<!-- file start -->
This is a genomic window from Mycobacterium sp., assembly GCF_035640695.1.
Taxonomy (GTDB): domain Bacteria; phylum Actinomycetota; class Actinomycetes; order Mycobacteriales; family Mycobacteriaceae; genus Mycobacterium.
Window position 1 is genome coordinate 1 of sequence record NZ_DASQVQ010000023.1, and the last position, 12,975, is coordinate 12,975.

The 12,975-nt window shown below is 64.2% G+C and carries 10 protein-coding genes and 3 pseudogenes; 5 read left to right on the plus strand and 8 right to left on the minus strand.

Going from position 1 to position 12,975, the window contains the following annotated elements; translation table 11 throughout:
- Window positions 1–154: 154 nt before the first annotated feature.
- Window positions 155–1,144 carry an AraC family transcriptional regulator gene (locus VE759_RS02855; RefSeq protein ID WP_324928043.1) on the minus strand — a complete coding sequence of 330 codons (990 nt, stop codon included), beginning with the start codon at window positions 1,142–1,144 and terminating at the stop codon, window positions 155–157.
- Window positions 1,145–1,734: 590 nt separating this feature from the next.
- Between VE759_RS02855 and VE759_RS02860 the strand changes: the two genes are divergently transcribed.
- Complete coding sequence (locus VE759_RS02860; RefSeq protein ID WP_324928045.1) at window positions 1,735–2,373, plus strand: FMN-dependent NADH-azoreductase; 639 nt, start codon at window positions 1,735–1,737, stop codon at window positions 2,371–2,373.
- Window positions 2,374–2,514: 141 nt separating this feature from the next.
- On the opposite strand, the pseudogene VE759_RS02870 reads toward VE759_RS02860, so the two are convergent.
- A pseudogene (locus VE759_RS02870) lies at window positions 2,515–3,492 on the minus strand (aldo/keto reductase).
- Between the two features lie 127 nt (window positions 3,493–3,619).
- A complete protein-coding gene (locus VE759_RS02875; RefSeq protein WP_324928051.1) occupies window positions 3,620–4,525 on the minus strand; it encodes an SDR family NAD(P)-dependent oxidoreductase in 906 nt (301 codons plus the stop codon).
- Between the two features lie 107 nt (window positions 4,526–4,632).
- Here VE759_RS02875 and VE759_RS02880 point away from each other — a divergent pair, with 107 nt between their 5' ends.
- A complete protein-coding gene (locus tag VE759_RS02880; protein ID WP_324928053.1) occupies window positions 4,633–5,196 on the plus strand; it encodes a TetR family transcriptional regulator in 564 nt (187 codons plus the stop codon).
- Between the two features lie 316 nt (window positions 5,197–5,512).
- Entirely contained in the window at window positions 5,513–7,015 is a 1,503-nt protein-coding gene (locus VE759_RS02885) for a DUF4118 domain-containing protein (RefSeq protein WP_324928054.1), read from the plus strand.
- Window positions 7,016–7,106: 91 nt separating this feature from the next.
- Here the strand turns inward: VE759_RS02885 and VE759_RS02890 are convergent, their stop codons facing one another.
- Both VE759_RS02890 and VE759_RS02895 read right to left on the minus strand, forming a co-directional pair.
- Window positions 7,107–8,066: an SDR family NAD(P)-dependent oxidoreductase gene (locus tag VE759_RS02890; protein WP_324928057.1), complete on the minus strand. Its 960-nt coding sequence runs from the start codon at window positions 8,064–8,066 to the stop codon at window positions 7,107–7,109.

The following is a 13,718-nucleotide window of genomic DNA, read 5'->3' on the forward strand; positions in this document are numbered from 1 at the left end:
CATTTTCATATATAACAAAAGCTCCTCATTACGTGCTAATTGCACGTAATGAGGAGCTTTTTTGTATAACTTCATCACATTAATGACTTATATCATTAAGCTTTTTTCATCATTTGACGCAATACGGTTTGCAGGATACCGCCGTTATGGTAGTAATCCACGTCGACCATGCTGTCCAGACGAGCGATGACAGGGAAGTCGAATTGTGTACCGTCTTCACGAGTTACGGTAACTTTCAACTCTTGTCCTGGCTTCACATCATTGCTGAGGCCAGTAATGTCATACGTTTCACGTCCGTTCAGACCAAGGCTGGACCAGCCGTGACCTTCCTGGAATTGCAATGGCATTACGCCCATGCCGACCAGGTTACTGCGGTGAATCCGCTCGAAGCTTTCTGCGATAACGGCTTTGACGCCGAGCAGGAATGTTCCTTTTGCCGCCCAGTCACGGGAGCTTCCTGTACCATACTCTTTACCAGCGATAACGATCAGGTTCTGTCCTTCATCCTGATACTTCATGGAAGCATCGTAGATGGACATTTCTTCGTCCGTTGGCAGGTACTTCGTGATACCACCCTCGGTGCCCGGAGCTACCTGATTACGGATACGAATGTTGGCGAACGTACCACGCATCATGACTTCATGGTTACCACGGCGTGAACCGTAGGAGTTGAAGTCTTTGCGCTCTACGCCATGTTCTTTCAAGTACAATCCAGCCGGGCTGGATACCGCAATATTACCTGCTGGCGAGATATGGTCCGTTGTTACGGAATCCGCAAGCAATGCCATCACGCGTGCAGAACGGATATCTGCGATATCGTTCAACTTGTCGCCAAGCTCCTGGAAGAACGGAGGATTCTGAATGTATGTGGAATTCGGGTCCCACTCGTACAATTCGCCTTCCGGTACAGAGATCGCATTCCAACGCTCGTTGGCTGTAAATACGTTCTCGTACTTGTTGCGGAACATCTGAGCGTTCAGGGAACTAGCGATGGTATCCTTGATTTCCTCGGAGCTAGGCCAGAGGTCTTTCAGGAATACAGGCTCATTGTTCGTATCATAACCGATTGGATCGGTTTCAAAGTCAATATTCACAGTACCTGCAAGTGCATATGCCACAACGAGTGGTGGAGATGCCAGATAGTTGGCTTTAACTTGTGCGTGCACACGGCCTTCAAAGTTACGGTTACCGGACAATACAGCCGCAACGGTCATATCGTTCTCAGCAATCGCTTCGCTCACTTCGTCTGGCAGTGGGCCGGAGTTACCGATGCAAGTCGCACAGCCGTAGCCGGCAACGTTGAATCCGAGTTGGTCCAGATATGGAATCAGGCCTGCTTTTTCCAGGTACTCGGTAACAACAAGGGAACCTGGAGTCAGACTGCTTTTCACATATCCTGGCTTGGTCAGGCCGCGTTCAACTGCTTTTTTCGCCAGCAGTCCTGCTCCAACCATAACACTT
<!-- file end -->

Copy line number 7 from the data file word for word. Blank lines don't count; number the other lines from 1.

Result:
- Window positions 155–1,144 carry an AraC family transcriptional regulator gene (locus VE759_RS02855; RefSeq protein ID WP_324928043.1) on the minus strand — a complete coding sequence of 330 codons (990 nt, stop codon included), beginning with the start codon at window positions 1,142–1,144 and terminating at the stop codon, window positions 155–157.